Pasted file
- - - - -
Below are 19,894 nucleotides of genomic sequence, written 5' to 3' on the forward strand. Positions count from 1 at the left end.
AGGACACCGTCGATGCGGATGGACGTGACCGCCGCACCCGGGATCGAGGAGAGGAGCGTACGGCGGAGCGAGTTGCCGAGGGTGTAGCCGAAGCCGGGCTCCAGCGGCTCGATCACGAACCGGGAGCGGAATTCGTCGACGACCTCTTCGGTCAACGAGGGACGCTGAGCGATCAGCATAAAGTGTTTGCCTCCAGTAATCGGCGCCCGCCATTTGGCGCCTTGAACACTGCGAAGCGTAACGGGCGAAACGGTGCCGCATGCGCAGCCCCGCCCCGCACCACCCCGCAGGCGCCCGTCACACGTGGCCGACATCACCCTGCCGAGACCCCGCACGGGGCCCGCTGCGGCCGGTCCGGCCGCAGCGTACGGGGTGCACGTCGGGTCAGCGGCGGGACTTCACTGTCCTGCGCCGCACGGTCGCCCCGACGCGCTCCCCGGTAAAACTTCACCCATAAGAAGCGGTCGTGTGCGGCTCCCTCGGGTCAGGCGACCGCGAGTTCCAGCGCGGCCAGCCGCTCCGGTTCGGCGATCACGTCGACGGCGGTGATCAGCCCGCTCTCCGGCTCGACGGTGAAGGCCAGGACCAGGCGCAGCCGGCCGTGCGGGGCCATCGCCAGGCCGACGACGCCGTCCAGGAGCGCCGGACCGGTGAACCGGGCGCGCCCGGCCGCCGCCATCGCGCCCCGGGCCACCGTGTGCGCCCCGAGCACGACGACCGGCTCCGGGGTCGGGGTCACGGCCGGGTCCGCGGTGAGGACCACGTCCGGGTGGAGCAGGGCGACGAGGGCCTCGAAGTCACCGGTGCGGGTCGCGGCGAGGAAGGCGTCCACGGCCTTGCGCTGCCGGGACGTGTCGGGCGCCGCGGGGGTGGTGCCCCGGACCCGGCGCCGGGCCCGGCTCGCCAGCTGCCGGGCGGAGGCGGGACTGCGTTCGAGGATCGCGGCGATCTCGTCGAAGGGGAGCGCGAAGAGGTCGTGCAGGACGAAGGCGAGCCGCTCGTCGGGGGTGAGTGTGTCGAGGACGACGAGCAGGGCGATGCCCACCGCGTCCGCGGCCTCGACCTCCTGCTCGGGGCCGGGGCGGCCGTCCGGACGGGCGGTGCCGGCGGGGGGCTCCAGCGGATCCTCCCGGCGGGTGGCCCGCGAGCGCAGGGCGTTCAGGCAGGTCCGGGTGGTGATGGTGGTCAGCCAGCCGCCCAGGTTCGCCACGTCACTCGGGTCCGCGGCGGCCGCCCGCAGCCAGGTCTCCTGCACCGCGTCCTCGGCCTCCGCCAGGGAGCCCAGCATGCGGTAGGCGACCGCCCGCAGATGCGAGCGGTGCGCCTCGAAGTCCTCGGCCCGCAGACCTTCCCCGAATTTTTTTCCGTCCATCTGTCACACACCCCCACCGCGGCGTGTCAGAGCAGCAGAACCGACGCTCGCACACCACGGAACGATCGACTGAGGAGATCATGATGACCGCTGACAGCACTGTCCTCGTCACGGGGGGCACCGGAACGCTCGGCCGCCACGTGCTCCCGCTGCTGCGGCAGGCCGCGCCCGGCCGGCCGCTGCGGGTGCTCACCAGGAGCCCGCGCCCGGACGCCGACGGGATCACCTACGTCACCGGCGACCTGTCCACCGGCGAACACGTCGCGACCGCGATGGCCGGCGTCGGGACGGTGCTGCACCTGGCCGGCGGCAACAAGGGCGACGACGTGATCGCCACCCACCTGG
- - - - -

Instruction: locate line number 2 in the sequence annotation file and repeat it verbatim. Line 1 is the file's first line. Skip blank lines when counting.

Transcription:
AGGACACCGTCGATGCGGATGGACGTGACCGCCGCACCCGGGATCGAGGAGAGGAGCGTACGGCGGAGCGAGTTGCCGAGGGTGTAGCCGAAGCCGGGCTCCAGCGGCTCGATCACGAACCGGGAGCGGAATTCGTCGACGACCTCTTCGGTCAACGAGGGACGCTGAGCGATCAGCATAAAGTGTTTGCCTCCAGTAATCGGCGCCCGCCATTTGGCGCCTTGAACACTGCGAAGCGTAACGGGCGAAACGGTGCCGCATGCGCAGCCCCGCCCCGCACCACCCCGCAGGCGCCCGTCACACGTGGCCGACATCACCCTGCCGAGACCCCGCACGGGGCCCGCTGCGGCCGGTCCGGCCGCAGCGTACGGGGTGCACGTCGGGTCAGCGGCGGGACTTCACTGTCCTGCGCCGCACGGTCGCCCCGACGCGCTCCCCGGTAAAACTTCACCCATAAGAAGCGGTCGTGTGCGGCTCCCTCGGGTCAGGCGACCGCGAGTTCCAGCGCGGCCAGCCGCTCCGGTTCGGCGATCACGTCGACGGCGGTGATCAGCCCGCTCTCCGGCTCGACGGTGAAGGCCAGGACCAGGCGCAGCCGGCCGTGCGGGGCCATCGCCAGGCCGACGACGCCGTCCAGGAGCGCCGGACCGGTGAACCGGGCGCGCCCGGCCGCCGCCATCGCGCCCCGGGCCACCGTGTGCGCCCCGAGCACGACGACCGGCTCCGGGGTCGGGGTCACGGCCGGGTCCGCGGTGAGGACCACGTCCGGGTGGAGCAGGGCGACGAGGGCCTCGAAGTCACCGGTGCGGGTCGCGGCGAGGAAGGCGTCCACGGCCTTGCGCTGCCGGGACGTGTCGGGCGCCGCGGGGGTGGTGCCCCGGACCCGGCGCCGGGCCCGGCTCGCCAGCTGCCGGGCGGAGGCGGGACTGCGTTCGAGGATCGCGGCGATCTCGTCGAAGGGGAGCGCGAAGAGGTCGTGCAGGACGAAGGCGAGCCGCTCGTCGGGGGTGAGTGTGTCGAGGACGACGAGCAGGGCGATGCCCACCGCGTCCGCGGCCTCGACCTCCTGCTCGGGGCCGGGGCGGCCGTCCGGACGGGCGGTGCCGGCGGGGGGCTCCAGCGGATCCTCCCGGCGGGTGGCCCGCGAGCGCAGGGCGTTCAGGCAGGTCCGGGTGGTGATGGTGGTCAGCCAGCCGCCCAGGTTCGCCACGTCACTCGGGTCCGCGGCGGCCGCCCGCAGCCAGGTCTCCTGCACCGCGTCCTCGGCCTCCGCCAGGGAGCCCAGCATGCGGTAGGCGACCGCCCGCAGATGCGAGCGGTGCGCCTCGAAGTCCTCGGCCCGCAGACCTTCCCCGAATTTTTTTCCGTCCATCTGTCACACACCCCCACCGCGGCGTGTCAGAGCAGCAGAACCGACGCTCGCACACCACGGAACGATCGACTGAGGAGATCATGATGACCGCTGACAGCACTGTCCTCGTCACGGGGGGCACCGGAACGCTCGGCCGCCACGTGCTCCCGCTGCTGCGGCAGGCCGCGCCCGGCCGGCCGCTGCGGGTGCTCACCAGGAGCCCGCGCCCGGACGCCGACGGGATCACCTACGTCACCGGCGACCTGTCCACCGGCGAACACGTCGCGACCGCGATGGCCGGCGTCGGGACGGTGCTGCACCTGGCCGGCGGCAACAAGGGCGACGACGTGATCGCCACCCACCTGG